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PostPosted: Fri Apr 28, 2017 7:20 am 
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Joined: Thu Jan 22, 2015 4:11 pm
Posts: 188
Location: Canada (BC) (formerly F, D and CH)
Hi,

I moved last year from Europe/ Switzerland to Vancouver/ Canada and I discovered a very different weather for road biking over here: The winter is long :x and very rainy :( . The Spring and the Autumn are often rainy :( . The summer is let’s say less rainy :x

Before I always rode my Colnago C60 Super Record mech. with LW Meilenstein :thumbup: and for the (quite rare) rainy days I rode my home trainer or occasionally my 25 y.o. Colnago Dream Aluminum 8 speed DA. with Mavic Ksyrium. Actually a nice bike but in comparison to my C60 you can definitely feel the difference of 25 years :mrgreen:

But over here I rode exclusively my 25 y.o bike with SKS fenders in the last winter (from October until now!) because the group ride has a mandatory fender regulation. The 4-5 hours group rides under the rain (and with the dirt on the side of the roads) will not have been good for my Colnago C60/ LW Meilenstein.

The summer is now coming but I was told that the summer is still quite rainy.

In order to face this new (weather) situation, I have decided:

1/ to use my Colnago C60 in the days with only some showers also. For that purpose I bought another wheelset (Bora 50 Ultra) that I can use instead of my LW Meilenstein (I also have a pair of Fulcrum Racing Zero Nite for the C60 when I do much of hills and don’t want carbon clinchers).

2/ to “upgrade” my 25 y.o. Colnago Dream Aluminum with some new wheelsets (Bora 50 One/ Fulcrum Racing Zero) that I can use in the rainy days in the summer so that I have the feeling to have a nicer and newer bike and not being obliged to use my C60 in a 4-6 hours ride on a rainy day (I also have a Fulcrum Racing Quattro CX as replacement for my old Mavic Ksyrium wheelset for next winter)


But my other thinking :P is also as follows:
1/ Keeping my C60 for sunny days 8)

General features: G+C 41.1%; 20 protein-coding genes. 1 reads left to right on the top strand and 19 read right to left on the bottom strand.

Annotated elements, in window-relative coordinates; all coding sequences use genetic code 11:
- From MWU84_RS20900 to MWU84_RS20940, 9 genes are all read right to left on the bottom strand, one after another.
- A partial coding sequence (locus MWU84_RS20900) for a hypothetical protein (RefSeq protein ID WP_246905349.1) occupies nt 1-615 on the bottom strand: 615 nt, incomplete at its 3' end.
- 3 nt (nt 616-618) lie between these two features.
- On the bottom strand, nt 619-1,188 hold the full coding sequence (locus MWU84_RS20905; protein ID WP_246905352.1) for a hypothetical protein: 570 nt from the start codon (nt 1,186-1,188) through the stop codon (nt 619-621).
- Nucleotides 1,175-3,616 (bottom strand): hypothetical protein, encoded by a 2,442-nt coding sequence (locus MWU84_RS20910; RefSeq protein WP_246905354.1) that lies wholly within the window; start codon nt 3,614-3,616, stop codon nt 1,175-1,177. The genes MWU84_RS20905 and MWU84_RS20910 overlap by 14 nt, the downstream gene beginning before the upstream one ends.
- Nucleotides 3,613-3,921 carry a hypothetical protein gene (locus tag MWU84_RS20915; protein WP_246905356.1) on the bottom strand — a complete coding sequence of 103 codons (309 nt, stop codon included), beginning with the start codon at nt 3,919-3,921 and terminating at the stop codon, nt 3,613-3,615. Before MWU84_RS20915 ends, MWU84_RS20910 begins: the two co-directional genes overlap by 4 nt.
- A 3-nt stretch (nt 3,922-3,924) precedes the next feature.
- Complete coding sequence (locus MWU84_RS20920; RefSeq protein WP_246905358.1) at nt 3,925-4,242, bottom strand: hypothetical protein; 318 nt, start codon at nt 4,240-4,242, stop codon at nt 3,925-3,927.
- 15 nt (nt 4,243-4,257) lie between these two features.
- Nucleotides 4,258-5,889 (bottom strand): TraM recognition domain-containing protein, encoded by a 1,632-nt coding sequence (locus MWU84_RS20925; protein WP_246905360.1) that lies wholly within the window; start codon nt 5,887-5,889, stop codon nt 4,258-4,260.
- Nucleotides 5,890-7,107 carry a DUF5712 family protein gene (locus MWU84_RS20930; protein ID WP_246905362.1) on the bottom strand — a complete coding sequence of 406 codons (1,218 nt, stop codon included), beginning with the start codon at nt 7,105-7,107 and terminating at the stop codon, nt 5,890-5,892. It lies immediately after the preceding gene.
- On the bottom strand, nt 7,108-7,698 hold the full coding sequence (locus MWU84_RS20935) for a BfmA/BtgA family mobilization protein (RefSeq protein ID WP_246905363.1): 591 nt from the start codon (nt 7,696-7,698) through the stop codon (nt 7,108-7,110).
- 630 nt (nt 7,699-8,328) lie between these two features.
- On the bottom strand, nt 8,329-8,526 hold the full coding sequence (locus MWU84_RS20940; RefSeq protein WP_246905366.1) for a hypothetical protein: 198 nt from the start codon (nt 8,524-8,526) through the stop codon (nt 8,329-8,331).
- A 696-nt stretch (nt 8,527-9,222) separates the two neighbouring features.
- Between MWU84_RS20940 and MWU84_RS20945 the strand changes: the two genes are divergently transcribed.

2/ Keeping my 25 y.o. bike for the home trainer only :wink:
3/ Buying a very nice rainy/ winter bike with disc brakes and fenders (but something different to the C60 like for example a Specialized S-Works Tarmc Disc with DA elect. or ETap and with fenders) :mrgreen:


What do you think? What would you do in my place?

_________________
currently: Colnago C60 SR 2015 6.5 kg/ Colnago Dream DA 7400 STI 8 speed/ Scott Scale XTR/ Scott Spark XTR


Last edited by TonyM on Fri Apr 28, 2017 7:20 am, edited 1 time in total.

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Posted: Fri Apr 28, 2017 7:20 am 


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PostPosted: Fri Apr 28, 2017 12:17 pm 
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Joined: Wed Feb 18, 2009 12:02 pm
Posts: 596
I definitely second the idea of a disc bike for the poor weather. Would not go for one where you can't have proper fenders, though. Why not get a custom Ti frame or an English bikes steel with hidden fender mounts, a fork that lets you install a fender, and possibly even a foldable / breakaway model for travel? This way you have a nice bike for winter riding and it sounds you travel a bit.

Cheers

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No longer in the industry


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PostPosted: Fri Apr 28, 2017 1:09 pm 
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Posts: 726
What kind of bikes are the others using in your group ride?
Expensive bikes or did they went for nononsense bikes?


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PostPosted: Fri Apr 28, 2017 1:35 pm 
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Joined: Sun Aug 02, 2015 7:50 pm
Posts: 226
First world problems LOL!

Is it mucky or just wet? I'm happy using my Bianchi Oltre XR2 in the wet but would not want to if the roads are filthy like UK winters. I use my Litespeed T1 in the winter and it's a nice ride and being Ti cleans up really easy.

So I'd suggest a nice Ti bike!

_________________
Bianchi Oltre XR2 + Campagnolo Super Record 11 + Campagnolo Bora 50C
Litespeed T1 + Campagnolo Chorus 11 + Campagnolo Shamal Ultra
Litespeed Ghisallo + Campagnolo Chorus 10 + Campagnolo Neutron Ultra


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PostPosted: Fri Apr 28, 2017 2:18 pm 
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Joined: Thu Feb 12, 2015 9:40 am
Posts: 540
Location: Pom living in Australia
Move to a warmer/dryer country, problem solved. :)


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PostPosted: Fri Apr 28, 2017 2:31 pm 
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Joined: Wed Feb 18, 2009 12:02 pm
Posts: 596
KCookie wrote:
Move to a warmer/dryer country, problem solved. :)


That's just mean ;P

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PostPosted: Fri Apr 28, 2017 3:02 pm 
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Joined: Sun Aug 02, 2015 7:50 pm
Posts: 226
Oh and I don't think you can get mudguards on a S-Works Tarmac Disc, I looked at this option last year when I fancied a change. It's a real shame and for me as it would be a great all season bike. I do not see the point of a disc brake road bike that can't take mudguards

_________________
Bianchi Oltre XR2 + Campagnolo Super Record 11 + Campagnolo Bora 50C
Litespeed T1 + Campagnolo Chorus 11 + Campagnolo Shamal Ultra
Litespeed Ghisallo + Campagnolo Chorus 10 + Campagnolo Neutron Ultra


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PostPosted: Fri Apr 28, 2017 4:36 pm